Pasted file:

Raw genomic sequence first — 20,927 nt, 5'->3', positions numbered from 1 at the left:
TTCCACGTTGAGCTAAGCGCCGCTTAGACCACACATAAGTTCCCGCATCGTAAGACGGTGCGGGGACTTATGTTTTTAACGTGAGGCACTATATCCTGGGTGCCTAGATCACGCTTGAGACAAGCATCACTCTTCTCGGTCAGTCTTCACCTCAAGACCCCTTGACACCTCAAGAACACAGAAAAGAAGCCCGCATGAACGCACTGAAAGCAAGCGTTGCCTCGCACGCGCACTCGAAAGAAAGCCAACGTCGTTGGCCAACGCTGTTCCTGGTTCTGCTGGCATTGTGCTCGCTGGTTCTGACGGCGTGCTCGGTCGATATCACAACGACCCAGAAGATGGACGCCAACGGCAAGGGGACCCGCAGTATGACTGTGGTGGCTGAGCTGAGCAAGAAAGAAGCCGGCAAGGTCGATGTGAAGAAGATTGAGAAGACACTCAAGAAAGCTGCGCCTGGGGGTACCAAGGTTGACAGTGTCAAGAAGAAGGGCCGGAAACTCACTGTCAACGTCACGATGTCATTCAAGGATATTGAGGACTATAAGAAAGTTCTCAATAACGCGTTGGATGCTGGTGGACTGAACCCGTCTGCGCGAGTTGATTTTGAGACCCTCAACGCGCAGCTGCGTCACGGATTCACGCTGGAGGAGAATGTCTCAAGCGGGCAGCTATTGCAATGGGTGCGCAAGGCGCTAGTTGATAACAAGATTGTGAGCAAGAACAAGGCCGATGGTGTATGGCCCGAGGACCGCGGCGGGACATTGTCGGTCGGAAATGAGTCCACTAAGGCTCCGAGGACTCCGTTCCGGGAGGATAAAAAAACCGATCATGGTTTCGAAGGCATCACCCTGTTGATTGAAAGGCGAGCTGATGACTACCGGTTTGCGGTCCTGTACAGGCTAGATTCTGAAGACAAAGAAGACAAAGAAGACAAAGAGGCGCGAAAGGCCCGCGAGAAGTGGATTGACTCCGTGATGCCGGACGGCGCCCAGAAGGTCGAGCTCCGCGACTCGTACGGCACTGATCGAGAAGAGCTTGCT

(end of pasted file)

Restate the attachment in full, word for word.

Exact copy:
Raw genomic sequence first — 20,927 nt, 5'->3', positions numbered from 1 at the left:
TTCCACGTTGAGCTAAGCGCCGCTTAGACCACACATAAGTTCCCGCATCGTAAGACGGTGCGGGGACTTATGTTTTTAACGTGAGGCACTATATCCTGGGTGCCTAGATCACGCTTGAGACAAGCATCACTCTTCTCGGTCAGTCTTCACCTCAAGACCCCTTGACACCTCAAGAACACAGAAAAGAAGCCCGCATGAACGCACTGAAAGCAAGCGTTGCCTCGCACGCGCACTCGAAAGAAAGCCAACGTCGTTGGCCAACGCTGTTCCTGGTTCTGCTGGCATTGTGCTCGCTGGTTCTGACGGCGTGCTCGGTCGATATCACAACGACCCAGAAGATGGACGCCAACGGCAAGGGGACCCGCAGTATGACTGTGGTGGCTGAGCTGAGCAAGAAAGAAGCCGGCAAGGTCGATGTGAAGAAGATTGAGAAGACACTCAAGAAAGCTGCGCCTGGGGGTACCAAGGTTGACAGTGTCAAGAAGAAGGGCCGGAAACTCACTGTCAACGTCACGATGTCATTCAAGGATATTGAGGACTATAAGAAAGTTCTCAATAACGCGTTGGATGCTGGTGGACTGAACCCGTCTGCGCGAGTTGATTTTGAGACCCTCAACGCGCAGCTGCGTCACGGATTCACGCTGGAGGAGAATGTCTCAAGCGGGCAGCTATTGCAATGGGTGCGCAAGGCGCTAGTTGATAACAAGATTGTGAGCAAGAACAAGGCCGATGGTGTATGGCCCGAGGACCGCGGCGGGACATTGTCGGTCGGAAATGAGTCCACTAAGGCTCCGAGGACTCCGTTCCGGGAGGATAAAAAAACCGATCATGGTTTCGAAGGCATCACCCTGTTGATTGAAAGGCGAGCTGATGACTACCGGTTTGCGGTCCTGTACAGGCTAGATTCTGAAGACAAAGAAGACAAAGAAGACAAAGAGGCGCGAAAGGCCCGCGAGAAGTGGATTGACTCCGTGATGCCGGACGGCGCCCAGAAGGTCGAGCTCCGCGACTCGTACGGCACTGATCGAGAAGAGCTTGCT